Well, jackpot players should be looking forward to November 14 when the Super Hi-Five debuts at the Meadowlands after seeing how well received it was at the WEG tracks. The Hi-Five will be similar to WEG's in that the jackpot is hit only if one player has the top five horses in the exact location; more than one ticket sold with the correct sequence and you win the consolation prize. The base price is $.20 and the Hi-Five will be held on the last race of the card.
What makes the Meadowlands Super Hi-Five special? Well, let's start off with an 8% takeout. A takeout in single digits which, according to the Meadowlands is equal to the average takeout on slot machines and VLTs. The Meadowlands hopes this will promote the movement to lower takeout rates overall but they realize they can't reduce takeout rates alone, it needs to be industry-wide.
The other big difference is instead of 45-50% of the pool being carried over to the jackpot when no one (there is no consolation) or more than one player selects the correct sequence, only 25% will be carried over to the jackpot; 75% will be paid out to those who had the correct sequence. Isolated, it would suggest the jackpot will build slower but with gamblers receiving a bigger reward if they don't hold the sole correct ticket, it should get other players to give the Super High-5 a chance.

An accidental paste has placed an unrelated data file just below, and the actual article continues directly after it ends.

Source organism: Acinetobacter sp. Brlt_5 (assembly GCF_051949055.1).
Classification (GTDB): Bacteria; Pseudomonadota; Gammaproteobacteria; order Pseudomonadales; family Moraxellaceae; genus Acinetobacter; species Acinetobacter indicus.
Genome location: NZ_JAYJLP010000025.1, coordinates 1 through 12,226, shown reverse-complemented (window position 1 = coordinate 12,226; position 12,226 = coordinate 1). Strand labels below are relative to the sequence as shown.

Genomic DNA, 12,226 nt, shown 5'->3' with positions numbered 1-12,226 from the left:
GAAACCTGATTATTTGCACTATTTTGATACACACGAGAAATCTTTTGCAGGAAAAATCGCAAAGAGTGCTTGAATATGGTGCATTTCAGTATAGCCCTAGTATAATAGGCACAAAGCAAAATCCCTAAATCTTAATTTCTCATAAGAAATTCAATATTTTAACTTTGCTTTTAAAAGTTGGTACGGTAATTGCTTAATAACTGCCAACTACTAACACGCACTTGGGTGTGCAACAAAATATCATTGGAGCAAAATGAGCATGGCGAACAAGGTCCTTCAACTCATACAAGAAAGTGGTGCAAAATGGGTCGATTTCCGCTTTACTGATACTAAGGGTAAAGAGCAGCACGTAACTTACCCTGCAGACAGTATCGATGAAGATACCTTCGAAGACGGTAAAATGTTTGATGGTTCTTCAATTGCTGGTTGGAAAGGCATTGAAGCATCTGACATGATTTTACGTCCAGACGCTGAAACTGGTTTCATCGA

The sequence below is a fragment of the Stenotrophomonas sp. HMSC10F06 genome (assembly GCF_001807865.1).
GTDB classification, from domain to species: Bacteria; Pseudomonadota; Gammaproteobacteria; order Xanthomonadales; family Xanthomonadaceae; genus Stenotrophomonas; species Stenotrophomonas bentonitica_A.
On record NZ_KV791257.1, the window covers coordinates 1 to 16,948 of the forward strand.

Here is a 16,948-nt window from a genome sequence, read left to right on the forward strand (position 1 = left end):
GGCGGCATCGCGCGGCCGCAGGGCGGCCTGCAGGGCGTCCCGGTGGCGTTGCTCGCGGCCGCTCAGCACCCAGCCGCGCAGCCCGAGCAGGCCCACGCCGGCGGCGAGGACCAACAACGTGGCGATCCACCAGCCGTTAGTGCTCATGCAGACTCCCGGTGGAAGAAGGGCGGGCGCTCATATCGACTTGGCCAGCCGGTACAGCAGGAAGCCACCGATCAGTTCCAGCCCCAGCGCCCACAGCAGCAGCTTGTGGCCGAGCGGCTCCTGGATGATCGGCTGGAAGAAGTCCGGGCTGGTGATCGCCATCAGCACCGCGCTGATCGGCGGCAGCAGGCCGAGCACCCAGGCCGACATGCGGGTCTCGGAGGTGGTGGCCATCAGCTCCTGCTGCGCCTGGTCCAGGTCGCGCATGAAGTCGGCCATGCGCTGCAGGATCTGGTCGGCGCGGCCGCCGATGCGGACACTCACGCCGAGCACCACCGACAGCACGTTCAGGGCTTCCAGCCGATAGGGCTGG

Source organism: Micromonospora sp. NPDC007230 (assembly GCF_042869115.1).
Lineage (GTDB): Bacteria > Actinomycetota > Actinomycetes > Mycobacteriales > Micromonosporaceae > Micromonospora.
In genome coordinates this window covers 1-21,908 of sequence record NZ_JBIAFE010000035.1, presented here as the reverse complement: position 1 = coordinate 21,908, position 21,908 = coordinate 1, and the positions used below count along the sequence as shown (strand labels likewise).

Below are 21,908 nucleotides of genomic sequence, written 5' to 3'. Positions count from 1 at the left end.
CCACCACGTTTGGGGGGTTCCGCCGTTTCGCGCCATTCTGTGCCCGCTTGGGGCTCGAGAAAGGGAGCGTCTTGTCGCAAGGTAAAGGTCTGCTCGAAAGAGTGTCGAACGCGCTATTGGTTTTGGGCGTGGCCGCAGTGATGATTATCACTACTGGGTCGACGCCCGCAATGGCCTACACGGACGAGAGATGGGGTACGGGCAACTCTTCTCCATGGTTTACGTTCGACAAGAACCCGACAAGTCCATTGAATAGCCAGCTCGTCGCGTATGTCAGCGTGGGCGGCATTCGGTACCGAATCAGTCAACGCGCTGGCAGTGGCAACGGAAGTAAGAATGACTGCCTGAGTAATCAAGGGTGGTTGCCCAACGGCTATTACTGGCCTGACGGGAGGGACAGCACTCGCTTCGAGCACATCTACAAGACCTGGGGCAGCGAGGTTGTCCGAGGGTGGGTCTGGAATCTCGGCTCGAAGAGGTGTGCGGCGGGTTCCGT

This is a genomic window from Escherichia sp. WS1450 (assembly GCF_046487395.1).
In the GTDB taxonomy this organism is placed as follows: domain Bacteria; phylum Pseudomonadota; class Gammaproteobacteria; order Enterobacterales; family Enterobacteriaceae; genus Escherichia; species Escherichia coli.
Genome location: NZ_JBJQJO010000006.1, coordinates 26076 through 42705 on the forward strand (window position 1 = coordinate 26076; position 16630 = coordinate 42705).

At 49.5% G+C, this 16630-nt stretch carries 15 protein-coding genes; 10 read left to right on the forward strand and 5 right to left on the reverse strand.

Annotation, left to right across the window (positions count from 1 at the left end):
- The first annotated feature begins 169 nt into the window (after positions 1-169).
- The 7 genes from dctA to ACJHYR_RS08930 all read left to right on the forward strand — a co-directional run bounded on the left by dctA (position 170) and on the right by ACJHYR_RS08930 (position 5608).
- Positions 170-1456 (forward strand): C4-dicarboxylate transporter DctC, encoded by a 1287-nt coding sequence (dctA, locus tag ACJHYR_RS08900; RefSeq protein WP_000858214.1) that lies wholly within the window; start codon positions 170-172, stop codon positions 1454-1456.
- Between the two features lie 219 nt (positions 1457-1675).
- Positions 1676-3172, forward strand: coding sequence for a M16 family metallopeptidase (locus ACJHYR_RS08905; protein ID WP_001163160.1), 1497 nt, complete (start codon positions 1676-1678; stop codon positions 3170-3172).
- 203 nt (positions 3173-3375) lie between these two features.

Lastly, pending NJRC approval, the last racing card of 2014 will not be a mandatory payout which has traditionally been the case as it is legally the last day of a race meet. The only mandatory payout day will be Hambletonian Day; for all practical purposes the last day of the meet. Unlike WEG, there will be no mandatory payouts due to the jackpot reaching a certain level.
Of course, the downside is jackpot wagers take money out of the pools. Granted it will be the last race of the night, but it will mean less money available the next racing day. However, if this is what the betting public wants, you give it to them.